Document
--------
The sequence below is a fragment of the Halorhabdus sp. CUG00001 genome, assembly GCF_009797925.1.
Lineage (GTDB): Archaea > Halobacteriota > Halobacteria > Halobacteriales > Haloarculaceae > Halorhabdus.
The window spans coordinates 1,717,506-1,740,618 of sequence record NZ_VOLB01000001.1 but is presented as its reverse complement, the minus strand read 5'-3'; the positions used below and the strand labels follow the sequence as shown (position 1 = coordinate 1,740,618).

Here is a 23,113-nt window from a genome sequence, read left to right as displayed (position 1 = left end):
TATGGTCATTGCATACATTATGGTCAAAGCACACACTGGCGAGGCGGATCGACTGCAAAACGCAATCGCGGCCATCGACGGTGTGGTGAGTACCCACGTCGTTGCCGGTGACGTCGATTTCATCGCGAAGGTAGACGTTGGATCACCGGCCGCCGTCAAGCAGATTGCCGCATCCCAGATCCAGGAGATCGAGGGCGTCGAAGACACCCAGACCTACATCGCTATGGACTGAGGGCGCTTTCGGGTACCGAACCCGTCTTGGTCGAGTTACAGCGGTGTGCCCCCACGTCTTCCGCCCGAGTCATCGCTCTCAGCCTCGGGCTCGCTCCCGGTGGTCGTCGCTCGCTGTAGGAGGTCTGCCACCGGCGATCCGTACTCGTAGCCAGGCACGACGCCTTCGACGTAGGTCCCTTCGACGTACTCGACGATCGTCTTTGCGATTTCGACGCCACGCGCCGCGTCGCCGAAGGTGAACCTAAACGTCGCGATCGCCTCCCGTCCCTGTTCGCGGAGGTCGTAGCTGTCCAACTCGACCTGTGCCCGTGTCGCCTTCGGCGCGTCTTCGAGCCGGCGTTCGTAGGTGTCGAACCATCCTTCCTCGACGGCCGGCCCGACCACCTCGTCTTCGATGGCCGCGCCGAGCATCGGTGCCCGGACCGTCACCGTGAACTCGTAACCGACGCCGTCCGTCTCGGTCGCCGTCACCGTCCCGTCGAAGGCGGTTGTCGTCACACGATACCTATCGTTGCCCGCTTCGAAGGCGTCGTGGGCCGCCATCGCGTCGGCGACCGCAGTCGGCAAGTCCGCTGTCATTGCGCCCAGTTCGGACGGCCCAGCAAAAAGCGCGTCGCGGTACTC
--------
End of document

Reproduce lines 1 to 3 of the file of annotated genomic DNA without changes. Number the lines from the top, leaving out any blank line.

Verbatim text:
The sequence below is a fragment of the Halorhabdus sp. CUG00001 genome, assembly GCF_009797925.1.
Lineage (GTDB): Archaea > Halobacteriota > Halobacteria > Halobacteriales > Haloarculaceae > Halorhabdus.
The window spans coordinates 1,717,506-1,740,618 of sequence record NZ_VOLB01000001.1 but is presented as its reverse complement, the minus strand read 5'-3'; the positions used below and the strand labels follow the sequence as shown (position 1 = coordinate 1,740,618).